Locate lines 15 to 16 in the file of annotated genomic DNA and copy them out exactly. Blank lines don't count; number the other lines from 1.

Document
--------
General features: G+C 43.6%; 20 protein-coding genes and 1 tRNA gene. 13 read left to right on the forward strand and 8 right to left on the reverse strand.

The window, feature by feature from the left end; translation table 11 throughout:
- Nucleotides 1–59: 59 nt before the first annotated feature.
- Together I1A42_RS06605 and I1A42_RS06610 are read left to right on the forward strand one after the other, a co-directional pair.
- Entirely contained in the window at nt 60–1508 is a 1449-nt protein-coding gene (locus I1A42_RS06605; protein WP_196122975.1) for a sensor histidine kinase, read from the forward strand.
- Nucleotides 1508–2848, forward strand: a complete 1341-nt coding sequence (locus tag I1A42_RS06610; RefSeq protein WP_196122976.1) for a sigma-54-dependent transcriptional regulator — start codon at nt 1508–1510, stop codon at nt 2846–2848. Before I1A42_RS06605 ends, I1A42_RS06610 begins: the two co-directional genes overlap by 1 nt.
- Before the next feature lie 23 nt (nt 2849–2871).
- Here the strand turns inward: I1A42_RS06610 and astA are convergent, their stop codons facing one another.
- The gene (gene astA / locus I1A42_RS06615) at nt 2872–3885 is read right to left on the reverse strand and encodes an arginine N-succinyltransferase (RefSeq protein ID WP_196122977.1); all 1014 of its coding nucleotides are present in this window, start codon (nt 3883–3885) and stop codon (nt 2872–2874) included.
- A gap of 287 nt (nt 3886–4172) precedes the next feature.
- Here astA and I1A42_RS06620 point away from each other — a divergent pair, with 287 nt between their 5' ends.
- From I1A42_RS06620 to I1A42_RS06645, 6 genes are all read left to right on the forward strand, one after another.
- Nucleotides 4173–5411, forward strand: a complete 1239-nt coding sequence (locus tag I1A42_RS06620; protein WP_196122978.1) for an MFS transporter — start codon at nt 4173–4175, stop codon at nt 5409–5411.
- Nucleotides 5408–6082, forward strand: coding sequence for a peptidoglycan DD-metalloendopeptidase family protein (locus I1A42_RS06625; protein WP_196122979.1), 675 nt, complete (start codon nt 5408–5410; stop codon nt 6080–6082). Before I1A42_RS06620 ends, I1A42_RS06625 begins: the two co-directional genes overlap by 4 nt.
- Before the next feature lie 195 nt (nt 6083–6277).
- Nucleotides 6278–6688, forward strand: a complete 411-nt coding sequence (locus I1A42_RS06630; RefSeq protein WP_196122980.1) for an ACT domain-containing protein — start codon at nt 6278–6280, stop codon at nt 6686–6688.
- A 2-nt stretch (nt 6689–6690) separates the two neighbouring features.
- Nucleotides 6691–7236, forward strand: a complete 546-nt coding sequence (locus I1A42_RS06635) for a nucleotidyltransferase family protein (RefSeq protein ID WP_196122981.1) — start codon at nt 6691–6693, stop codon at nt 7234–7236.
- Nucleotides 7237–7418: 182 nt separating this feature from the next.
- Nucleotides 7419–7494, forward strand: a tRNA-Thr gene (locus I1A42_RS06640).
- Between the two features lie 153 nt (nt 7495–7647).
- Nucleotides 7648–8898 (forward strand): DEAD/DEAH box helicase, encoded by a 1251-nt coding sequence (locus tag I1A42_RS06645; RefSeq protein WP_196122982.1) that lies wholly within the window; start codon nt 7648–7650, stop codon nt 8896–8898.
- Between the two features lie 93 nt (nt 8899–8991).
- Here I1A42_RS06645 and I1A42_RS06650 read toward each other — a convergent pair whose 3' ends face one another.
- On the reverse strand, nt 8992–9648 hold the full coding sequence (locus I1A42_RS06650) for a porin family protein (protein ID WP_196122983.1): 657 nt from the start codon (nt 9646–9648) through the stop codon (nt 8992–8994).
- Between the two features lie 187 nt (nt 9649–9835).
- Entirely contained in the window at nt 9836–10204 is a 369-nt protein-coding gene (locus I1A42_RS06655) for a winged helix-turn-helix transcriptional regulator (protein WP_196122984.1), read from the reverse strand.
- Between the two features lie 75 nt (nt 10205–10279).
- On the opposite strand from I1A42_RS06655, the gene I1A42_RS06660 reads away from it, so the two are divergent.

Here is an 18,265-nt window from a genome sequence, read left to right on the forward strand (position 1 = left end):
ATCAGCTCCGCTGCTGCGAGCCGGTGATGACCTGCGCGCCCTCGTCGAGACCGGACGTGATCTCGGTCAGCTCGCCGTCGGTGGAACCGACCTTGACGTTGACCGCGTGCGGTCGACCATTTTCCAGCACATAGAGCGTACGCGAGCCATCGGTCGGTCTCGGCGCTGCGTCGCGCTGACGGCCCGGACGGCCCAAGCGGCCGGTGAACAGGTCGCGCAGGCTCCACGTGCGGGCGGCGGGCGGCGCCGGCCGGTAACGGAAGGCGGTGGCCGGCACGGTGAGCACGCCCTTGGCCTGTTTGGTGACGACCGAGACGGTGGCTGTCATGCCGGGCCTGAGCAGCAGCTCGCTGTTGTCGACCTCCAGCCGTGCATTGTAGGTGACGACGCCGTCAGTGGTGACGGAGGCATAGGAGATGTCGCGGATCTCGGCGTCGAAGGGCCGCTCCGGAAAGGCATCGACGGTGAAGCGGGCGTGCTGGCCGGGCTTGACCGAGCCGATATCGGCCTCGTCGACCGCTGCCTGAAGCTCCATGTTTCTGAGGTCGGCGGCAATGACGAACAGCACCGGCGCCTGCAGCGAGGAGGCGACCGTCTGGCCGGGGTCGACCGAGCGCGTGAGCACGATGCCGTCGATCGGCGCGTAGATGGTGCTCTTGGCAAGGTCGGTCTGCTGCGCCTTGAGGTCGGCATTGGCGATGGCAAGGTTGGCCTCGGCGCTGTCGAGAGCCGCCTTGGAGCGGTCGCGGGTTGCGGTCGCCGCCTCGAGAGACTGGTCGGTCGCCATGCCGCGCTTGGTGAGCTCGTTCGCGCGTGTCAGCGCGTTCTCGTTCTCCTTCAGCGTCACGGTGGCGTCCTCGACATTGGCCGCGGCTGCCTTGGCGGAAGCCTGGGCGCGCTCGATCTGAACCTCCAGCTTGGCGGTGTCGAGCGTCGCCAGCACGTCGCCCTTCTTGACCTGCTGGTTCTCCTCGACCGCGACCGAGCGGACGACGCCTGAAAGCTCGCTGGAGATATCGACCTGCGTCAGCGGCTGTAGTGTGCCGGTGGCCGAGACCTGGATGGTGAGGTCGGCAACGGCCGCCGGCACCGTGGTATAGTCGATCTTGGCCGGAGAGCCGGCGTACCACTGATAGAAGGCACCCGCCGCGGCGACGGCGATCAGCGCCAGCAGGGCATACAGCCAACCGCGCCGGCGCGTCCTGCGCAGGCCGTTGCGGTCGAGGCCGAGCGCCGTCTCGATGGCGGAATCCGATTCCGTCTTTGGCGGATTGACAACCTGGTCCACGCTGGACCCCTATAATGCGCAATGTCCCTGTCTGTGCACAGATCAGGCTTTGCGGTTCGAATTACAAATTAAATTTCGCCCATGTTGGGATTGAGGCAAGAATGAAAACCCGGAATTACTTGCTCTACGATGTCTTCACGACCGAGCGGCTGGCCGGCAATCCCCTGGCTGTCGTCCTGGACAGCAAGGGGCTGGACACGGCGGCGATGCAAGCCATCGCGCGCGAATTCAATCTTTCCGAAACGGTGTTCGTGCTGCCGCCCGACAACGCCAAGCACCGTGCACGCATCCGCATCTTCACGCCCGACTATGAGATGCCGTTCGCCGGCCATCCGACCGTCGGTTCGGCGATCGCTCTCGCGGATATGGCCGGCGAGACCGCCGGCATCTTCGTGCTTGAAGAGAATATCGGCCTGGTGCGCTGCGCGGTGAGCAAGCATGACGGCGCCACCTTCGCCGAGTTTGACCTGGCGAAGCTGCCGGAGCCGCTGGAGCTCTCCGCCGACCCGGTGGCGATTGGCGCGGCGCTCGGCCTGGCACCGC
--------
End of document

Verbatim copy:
- Before the next feature lie 195 nt (nt 6083–6277).
- Nucleotides 6278–6688, forward strand: a complete 411-nt coding sequence (locus I1A42_RS06630; RefSeq protein WP_196122980.1) for an ACT domain-containing protein — start codon at nt 6278–6280, stop codon at nt 6686–6688.